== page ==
Tuesday, 2 June 2015

A weekend in Argyll, bats, wild flowers and grafitti

Last Friday we set off towards Tighnabruaich in Argyll for a working weekend doing bat surveys. Because the survey was in a large collection of buildings, David took eight of his survey team and myself as the other driver. We had two cottages sitting on the side of a loch near the survey site, lots of good food, great company and not bad weather. The three and half hour journey up past Loch Lomond, along the Rest and Be Thankful and then down one of the Argyll peninsulas to Tighnabruich went well despite a few slow vehicles and some heavy rain. The views as always were great, lots of bluebells flowering and the fresh green of new leaves on trees.

View from the cottages

Once we had settled in and unloaded the cars, we took the team to the buildings we are surveying over the weekend. Because the buildings are derelict there are dangers and things they need to be aware of before starting the survey at night as it gets dark. It's a fascinating place full of street art, graffiti and nature taking back what was left. I had the chance to come here last autumn with David and took loads of photos of the place then, so I was really looking forward to coming back.

graffiti

My favourite piece of street art in the buildings

One of  the derelict buildings

graffiti with humour

Nature taking it back

The first survey was a sunset survey on the Friday evening which goes on for two hours after sunset. The weather stayed dry and the midges weren't too bad, I got some sunset photos and the survey went without a hitch. Because the weather was good, it was decided to do the dawn survey on the Saturday morning, so everyone had three hours to sleep or read until 3am, then another two hour survey before crawling to bed at 5am. I ducked out of the dawn survey, needing to catch up on much needed sleep. Everyone then had all of Saturday until dinner to do what they wanted, some slept, chilled on the sofa or walked to the marina. David and I, once we had a late brunch walked to a ruined castle just along the track from the cottages.

Ruined castle in B&W

Blossom on the old apple trees at the castle

Still standing, just

Ferns at the castle

The views over the loch were lovely, including a rainbow, we grabbed a coffee and some cake before heading down to the survey site to check the bat boxes and find some that were put up a few years ago.

Rainbow over the loch

Great reflections

Being sheltered and damp where some of the bat boxes were, there were of course midges, but there were also some great swathes of Bluebells, Stitchwort, Primroses, Ajuga and ferns. I of course went mad with the camera while David and Charlotte checked the boxes.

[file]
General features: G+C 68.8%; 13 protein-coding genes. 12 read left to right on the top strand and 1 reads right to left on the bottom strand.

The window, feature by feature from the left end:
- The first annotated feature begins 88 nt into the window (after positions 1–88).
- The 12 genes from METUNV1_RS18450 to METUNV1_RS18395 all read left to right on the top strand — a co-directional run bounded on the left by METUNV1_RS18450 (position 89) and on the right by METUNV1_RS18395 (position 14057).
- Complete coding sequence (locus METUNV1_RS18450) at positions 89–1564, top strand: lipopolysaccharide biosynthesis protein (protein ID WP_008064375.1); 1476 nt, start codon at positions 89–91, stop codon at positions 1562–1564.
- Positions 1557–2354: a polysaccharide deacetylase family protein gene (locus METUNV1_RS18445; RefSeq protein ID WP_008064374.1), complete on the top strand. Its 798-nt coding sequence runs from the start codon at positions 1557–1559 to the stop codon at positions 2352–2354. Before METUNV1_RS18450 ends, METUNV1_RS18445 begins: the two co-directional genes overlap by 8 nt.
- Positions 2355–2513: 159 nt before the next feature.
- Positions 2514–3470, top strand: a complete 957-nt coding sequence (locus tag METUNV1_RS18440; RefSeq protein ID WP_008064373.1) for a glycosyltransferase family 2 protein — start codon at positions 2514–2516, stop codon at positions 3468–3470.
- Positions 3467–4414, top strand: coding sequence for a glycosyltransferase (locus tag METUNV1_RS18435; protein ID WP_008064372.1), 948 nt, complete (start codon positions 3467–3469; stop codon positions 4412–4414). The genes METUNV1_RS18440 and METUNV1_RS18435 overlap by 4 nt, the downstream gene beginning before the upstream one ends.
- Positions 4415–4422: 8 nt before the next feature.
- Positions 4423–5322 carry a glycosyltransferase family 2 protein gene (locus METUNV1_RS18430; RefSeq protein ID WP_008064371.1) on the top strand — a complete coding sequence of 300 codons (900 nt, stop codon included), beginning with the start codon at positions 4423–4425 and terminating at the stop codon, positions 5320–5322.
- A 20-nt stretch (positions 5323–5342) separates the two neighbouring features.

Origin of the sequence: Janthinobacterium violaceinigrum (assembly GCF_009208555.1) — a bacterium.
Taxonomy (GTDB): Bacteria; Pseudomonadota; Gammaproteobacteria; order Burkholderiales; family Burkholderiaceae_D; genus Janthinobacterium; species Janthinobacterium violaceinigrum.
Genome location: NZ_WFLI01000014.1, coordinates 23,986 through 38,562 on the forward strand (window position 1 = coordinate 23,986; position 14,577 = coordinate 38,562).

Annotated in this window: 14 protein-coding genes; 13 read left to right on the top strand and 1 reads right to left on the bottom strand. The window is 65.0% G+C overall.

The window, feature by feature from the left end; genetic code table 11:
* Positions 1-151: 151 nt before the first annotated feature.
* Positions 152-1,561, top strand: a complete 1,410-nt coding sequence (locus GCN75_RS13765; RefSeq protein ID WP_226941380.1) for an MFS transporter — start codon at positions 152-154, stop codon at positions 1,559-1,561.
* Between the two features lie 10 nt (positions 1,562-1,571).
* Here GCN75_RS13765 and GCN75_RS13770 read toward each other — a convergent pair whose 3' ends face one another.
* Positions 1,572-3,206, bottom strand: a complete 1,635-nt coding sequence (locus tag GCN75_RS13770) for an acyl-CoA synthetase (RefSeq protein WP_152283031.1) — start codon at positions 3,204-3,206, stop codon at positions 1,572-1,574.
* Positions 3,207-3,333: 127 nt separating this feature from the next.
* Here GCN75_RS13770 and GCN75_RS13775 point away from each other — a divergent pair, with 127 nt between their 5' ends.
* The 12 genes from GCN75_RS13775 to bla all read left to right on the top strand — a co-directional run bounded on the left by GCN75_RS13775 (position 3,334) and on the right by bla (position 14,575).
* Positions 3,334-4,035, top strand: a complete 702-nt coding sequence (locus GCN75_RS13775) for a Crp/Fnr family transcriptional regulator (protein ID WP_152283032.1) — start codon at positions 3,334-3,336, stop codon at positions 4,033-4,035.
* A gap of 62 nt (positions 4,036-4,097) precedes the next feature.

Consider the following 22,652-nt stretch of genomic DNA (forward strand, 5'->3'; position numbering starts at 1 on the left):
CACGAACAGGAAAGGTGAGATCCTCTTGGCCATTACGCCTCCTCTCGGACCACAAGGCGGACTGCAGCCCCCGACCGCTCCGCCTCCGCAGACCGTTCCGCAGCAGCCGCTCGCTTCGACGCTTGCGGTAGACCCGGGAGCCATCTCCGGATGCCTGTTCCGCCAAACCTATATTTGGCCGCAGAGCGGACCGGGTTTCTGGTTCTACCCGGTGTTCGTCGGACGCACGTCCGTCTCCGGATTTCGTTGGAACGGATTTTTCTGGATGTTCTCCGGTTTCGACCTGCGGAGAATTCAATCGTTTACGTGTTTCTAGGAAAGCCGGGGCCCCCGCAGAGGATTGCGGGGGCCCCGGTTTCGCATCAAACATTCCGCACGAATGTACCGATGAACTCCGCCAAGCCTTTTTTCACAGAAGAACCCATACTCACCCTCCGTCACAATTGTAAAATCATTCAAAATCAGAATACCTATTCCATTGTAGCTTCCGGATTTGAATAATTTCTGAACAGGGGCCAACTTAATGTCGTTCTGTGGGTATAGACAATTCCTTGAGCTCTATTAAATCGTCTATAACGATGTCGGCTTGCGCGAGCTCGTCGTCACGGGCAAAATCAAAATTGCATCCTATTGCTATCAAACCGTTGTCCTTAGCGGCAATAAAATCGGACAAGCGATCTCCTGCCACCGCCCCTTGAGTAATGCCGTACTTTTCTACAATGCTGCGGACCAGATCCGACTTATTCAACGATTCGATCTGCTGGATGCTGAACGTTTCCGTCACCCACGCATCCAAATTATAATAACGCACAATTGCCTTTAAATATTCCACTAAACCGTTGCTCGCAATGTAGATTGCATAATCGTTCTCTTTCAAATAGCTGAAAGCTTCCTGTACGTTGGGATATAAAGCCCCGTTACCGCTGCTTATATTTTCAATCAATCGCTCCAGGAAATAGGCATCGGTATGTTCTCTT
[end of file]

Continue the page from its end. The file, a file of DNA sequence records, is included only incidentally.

Bluebells and Stitchwort

A shady valley

From the valley we climbed up the hill looking for more bat boxes which gave us great views over the local marina and over the water to kintyre. Under the trees on the side of the hill there were carpets of Primroses, wild violets, Stitchwort and Bluebells. Lots more photos were taken.

Looking towards the marina and Kintyre

Delicate stitchwort

Mosses
On the way back to the car we found a massive patch of Butterwort and of course once we saw a few we kept spotting them, Butterwort is a native carniverous plant with lovely small violet-like flowers growing in damp peaty ground. I've seen it several times on mountain walks in the past.


Butterwort in flower

Butterwort

David made his famous chilli for dinner, with a mild version and a veggy version too, it went down well and filled us all up for the last sunset survey of the weekend. The weather had turned in the early evening with light rain, a worry for the midgy effect! In the end the rain eased off and the wee terror midges weren't too bad.

We had a great time, it was as much a weekend away as a working weekend, and the survey team were great company and it was nice to spend some time with them all. The drive home on Sunday afternoon went well, good weather and no hold ups, lovely views of my beautiful country and home to tea cooked by middle son.

Looking down to the Isle of Bute on the way home on Sunday

6 comments:

  1. What a beautiful place, and some stunning photos. We camped at Loch Lomond a few years ago and drove through Rest And Be Thankful to Inverary along Loch Fyne. I still have some heathers that I bought in a nursery there and grow in a pot of ericaceous compost! The graffiti is amazing and unexpected, and I love your photo of ferns and bluebells. It sounds like a good time was had by all :)
    Cathy x

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  2. Hi Cathy, it's a beautiful part of the country, but then I'm biased :)

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  3. Hello, pleased to meet you!

    Awesome graffiti in those buildings. Did the surveys turn up anything interesting?

    My son's girlfriend is an ecologist and National Trust ranger and also a Scot in her heart if not by birth, I'm looking forward to sharing this post with her :)

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    1. Hi Annie, we were surveying for bats, there were a few but not as many as expected. Another 2 surveys to do through summer on this site, so there may be more next time. Ecology is an interesting career, I#ve learnt so much from my partner David and it ties in nicely with my gardening career :)

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  4. Beautiful series of photos! :)

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